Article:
The -SOFI- Page
SOFI is the name for the Spirit OF Independence. She is a large American Orchestrion with American architecture and tastes, using largely turn of the century technology except for a computer MIDI medium that usually substitutes for the paper roll. But she also has two spool frames which are always loaded with two orchestrion "O" rolls, alternately. Her art glass mural is that of an American tradition-- the 1890's Sunday concert in the park. She was originally conceived to have the tone and wide expression capacity you hear (hopefully) on these recordings as prerequisite. This expression is very impressive and dynamically present when listening in person.
So many large orchestrions tend to be, for all their vastness and expense a novelty, rather than a profound, legitimate musical medium in its own right. SOFI, in my opinion, no longer can be compared to other large orchestrions as another flavor of this curiosity genre. She was designed to play American music with the same capabilities as live musicians and as such, her performances are far more inspirational, complex, subtle, and spontaneous than that which one expects from an automatic musical instrument.
SOFI is an all-American instrument with an American nature. She was voiced away from the European sounds as well as the theater organ genre, preferring a luminous, energetic, and unique personality ideally suited to play American music. Aeolian free reeds, smooth string pipes, and octave flute ranks with a moderate tremolo contribute to this tonal nature. To my mind, it is out of character in American jazz that she be voiced deep and heavy, or that she be given novelty pipe ranks which do not blend together well. Her solid style of voicing makes SOFI extremely versatile. Her forte is Classics and Gershwin, Blues and Broadway, Jazz and Novelty, Ballads and Waltzes, Marches and Scat. Tonal color and contrast is expanded with pipes that unify and embellish each other so well. A tonal kaleidoscope of combinations are prolific, and because at any given moment there might be from one to 50 or more pipes playing, the tonal power, density, and harmonic content must be heard in person to be understood. A recording can only take us so far. SOFI, heard live, immerses the listener into a theater of pure music.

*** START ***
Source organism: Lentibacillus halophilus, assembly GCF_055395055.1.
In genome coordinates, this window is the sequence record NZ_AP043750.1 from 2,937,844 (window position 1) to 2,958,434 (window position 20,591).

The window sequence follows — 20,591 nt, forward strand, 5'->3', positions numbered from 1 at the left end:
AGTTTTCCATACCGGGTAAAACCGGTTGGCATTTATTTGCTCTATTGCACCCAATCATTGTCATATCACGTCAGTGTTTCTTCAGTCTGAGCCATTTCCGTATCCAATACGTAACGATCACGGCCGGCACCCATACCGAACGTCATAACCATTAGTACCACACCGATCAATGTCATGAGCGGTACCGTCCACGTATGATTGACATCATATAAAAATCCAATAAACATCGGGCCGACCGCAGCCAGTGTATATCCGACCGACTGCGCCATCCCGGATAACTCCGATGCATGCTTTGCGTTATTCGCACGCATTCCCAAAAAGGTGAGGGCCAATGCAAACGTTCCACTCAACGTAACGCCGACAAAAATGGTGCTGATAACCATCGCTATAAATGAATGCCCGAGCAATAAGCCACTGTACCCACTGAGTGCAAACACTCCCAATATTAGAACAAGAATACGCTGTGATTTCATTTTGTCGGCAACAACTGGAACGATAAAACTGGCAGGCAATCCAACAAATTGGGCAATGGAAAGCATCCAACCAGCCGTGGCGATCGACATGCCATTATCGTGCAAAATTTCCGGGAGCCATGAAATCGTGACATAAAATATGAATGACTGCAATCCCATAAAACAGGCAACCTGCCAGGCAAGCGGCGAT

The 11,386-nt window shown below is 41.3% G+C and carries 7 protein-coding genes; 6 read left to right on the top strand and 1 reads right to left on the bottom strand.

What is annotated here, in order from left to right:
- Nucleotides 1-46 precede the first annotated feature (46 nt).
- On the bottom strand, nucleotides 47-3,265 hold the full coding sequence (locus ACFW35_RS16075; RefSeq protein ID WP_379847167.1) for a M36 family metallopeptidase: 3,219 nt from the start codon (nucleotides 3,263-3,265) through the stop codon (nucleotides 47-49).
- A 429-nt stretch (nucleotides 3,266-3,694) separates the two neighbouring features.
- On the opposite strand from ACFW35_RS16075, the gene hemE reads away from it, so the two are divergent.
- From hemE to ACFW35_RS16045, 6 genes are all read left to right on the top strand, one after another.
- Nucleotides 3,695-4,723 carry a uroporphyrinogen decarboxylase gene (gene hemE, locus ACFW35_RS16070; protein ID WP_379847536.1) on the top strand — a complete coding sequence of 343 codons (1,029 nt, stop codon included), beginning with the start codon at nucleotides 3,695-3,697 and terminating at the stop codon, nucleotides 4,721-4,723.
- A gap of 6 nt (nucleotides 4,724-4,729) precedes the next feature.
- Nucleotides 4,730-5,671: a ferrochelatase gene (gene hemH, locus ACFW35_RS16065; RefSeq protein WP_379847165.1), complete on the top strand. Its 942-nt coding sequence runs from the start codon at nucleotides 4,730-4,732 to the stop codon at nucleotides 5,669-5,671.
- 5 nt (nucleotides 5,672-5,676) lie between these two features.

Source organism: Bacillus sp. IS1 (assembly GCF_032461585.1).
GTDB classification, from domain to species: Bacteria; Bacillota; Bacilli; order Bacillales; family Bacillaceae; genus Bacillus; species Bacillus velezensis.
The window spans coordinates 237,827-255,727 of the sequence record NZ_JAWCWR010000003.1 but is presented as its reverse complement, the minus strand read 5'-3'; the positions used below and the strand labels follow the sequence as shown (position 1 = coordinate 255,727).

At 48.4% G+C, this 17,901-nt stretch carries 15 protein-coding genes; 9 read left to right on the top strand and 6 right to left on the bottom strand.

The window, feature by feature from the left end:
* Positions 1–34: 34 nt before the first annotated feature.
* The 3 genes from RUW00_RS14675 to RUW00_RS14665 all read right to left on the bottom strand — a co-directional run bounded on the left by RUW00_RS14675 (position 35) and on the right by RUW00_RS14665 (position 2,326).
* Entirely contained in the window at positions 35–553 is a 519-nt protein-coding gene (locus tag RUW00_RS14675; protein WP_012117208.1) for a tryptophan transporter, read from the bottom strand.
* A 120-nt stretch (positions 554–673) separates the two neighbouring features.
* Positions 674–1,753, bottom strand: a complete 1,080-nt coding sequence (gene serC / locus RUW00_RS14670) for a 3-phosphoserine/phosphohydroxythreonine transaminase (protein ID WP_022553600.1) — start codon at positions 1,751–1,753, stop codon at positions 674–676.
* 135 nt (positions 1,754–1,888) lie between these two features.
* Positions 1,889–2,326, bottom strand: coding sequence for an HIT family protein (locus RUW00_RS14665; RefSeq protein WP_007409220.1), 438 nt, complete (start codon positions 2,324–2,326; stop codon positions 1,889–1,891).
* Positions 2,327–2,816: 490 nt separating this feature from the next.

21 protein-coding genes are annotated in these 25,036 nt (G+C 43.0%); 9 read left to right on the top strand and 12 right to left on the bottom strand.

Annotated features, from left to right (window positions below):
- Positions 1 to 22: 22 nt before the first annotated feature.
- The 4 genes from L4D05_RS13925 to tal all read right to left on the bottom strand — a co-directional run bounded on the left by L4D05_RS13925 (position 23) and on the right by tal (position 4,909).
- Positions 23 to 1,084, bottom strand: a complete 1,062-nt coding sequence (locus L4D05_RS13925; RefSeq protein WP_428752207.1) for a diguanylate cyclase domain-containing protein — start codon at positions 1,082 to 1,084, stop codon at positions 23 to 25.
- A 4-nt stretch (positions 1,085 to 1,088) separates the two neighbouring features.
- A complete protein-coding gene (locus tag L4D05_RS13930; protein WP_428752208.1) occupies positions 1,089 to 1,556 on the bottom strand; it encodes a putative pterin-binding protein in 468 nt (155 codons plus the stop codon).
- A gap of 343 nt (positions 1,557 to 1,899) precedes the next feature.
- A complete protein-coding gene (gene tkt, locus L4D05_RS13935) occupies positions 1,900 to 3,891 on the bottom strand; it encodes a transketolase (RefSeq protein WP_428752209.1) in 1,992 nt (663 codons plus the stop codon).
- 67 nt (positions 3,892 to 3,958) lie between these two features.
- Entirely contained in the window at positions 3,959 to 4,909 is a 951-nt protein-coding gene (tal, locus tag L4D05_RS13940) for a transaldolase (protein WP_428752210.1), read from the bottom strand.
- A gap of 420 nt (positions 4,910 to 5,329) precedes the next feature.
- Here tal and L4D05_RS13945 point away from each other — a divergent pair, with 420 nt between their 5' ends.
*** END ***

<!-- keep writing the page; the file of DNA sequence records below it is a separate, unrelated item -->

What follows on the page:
One very necessary element in American music is rhythm that requires both a percussion lead and interplay. SOFI has been given a set of fast, expressive, effortless traps that allow an arranger the full potential of this basic element of all pop and classical orchestras. What has only been approximated for so long in automatic live music has finally been born into this instrument. You will hear some exciting, lifelike percussion, including off-the-beat hot licks, asymmetric rhythms and patterns that no other automatic instrument has to date achieved, musically.
SOFI cannot really be understood until she has been experienced. You be the judge. She is bold and saucy. She has a sweet side and a brash one. She can holler, and she can seduce. I think you will like all of her complex facets, moods, colors, and effects. That's what good music played well really requires. Three words describe SOFI: Fascinating. Addictive. Inspiring! Pardon my obvious bias. You will keep coming back to this one.